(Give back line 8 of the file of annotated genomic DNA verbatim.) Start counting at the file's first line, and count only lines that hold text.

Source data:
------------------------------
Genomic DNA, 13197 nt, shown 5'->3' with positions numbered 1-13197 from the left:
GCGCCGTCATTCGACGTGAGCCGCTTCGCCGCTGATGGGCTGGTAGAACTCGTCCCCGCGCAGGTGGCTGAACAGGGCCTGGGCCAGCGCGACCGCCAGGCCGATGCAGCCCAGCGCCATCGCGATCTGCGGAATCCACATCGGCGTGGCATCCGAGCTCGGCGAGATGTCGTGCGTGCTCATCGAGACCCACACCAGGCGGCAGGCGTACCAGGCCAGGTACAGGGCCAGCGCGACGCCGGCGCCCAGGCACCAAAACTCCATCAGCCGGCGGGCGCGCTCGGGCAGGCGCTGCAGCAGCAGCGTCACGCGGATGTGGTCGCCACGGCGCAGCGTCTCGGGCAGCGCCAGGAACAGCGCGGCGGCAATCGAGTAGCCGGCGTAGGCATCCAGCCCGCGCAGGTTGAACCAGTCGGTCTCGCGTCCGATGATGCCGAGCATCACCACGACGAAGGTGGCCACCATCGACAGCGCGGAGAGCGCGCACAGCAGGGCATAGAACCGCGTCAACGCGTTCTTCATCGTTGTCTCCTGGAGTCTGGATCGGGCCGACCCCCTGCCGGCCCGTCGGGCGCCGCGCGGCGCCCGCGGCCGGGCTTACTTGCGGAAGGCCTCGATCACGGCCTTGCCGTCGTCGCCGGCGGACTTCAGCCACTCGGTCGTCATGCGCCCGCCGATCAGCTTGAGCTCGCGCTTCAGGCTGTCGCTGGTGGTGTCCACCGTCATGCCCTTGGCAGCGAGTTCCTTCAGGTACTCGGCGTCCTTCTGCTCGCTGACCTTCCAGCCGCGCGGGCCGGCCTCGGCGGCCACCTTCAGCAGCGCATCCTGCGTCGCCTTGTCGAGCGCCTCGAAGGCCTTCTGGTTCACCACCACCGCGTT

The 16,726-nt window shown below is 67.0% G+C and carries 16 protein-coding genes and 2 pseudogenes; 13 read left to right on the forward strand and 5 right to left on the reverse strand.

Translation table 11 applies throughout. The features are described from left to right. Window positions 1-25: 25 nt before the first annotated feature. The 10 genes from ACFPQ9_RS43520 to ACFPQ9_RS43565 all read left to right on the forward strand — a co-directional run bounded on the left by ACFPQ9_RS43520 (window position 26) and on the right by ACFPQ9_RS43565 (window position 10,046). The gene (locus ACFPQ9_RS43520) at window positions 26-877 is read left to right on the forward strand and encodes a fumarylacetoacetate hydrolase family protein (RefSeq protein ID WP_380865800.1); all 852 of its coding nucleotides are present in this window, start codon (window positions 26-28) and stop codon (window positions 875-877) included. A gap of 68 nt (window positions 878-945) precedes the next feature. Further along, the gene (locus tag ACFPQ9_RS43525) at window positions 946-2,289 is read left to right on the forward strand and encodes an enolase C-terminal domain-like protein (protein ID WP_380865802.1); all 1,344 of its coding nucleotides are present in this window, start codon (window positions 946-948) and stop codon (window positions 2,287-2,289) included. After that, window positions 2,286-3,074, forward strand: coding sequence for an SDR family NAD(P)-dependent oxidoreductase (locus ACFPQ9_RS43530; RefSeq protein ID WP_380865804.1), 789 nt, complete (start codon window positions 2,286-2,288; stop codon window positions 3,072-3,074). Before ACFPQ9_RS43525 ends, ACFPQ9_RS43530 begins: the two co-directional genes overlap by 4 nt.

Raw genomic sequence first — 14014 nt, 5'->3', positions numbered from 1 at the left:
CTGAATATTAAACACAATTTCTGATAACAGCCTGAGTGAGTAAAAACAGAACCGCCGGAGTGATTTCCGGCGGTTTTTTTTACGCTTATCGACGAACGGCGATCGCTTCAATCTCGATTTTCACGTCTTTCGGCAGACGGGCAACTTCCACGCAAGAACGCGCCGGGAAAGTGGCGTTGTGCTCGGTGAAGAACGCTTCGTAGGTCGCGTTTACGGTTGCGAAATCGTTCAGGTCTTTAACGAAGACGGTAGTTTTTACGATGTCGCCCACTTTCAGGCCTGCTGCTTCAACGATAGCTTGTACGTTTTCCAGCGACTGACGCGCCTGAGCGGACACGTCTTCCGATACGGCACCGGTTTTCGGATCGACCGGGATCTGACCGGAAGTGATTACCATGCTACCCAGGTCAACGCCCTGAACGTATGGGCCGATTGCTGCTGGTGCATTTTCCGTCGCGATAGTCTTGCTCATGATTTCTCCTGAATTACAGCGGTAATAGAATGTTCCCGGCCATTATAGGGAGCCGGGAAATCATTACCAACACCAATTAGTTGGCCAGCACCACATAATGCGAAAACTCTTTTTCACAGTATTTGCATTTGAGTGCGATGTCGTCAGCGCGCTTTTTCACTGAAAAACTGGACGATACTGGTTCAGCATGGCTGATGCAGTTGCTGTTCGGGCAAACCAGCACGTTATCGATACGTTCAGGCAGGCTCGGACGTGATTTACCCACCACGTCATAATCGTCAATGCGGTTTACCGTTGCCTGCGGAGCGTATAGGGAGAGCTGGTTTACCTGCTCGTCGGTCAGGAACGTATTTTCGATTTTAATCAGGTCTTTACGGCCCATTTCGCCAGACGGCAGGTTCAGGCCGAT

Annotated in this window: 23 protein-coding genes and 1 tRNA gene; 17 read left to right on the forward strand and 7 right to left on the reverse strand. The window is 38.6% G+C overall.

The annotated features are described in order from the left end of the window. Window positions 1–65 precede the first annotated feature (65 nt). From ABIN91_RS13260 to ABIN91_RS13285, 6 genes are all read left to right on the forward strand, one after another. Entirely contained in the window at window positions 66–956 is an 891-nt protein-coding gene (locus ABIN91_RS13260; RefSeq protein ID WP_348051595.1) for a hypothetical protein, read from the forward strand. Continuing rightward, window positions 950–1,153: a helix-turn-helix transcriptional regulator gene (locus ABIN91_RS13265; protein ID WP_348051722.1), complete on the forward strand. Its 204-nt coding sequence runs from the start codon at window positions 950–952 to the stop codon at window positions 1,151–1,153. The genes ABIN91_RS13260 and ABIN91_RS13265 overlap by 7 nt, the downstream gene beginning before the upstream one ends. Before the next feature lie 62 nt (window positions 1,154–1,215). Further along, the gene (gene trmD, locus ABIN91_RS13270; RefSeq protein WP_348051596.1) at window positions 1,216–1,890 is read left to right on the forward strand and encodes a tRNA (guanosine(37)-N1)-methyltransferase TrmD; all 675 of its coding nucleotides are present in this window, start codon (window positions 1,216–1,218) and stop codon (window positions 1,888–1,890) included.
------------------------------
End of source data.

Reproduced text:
The annotated features are described in order from the left end of the window. Window positions 1–65 precede the first annotated feature (65 nt). From ABIN91_RS13260 to ABIN91_RS13285, 6 genes are all read left to right on the forward strand, one after another. Entirely contained in the window at window positions 66–956 is an 891-nt protein-coding gene (locus ABIN91_RS13260; RefSeq protein ID WP_348051595.1) for a hypothetical protein, read from the forward strand. Continuing rightward, window positions 950–1,153: a helix-turn-helix transcriptional regulator gene (locus ABIN91_RS13265; protein ID WP_348051722.1), complete on the forward strand. Its 204-nt coding sequence runs from the start codon at window positions 950–952 to the stop codon at window positions 1,151–1,153. The genes ABIN91_RS13260 and ABIN91_RS13265 overlap by 7 nt, the downstream gene beginning before the upstream one ends. Before the next feature lie 62 nt (window positions 1,154–1,215). Further along, the gene (gene trmD, locus ABIN91_RS13270; RefSeq protein WP_348051596.1) at window positions 1,216–1,890 is read left to right on the forward strand and encodes a tRNA (guanosine(37)-N1)-methyltransferase TrmD; all 675 of its coding nucleotides are present in this window, start codon (window positions 1,216–1,218) and stop codon (window positions 1,888–1,890) included.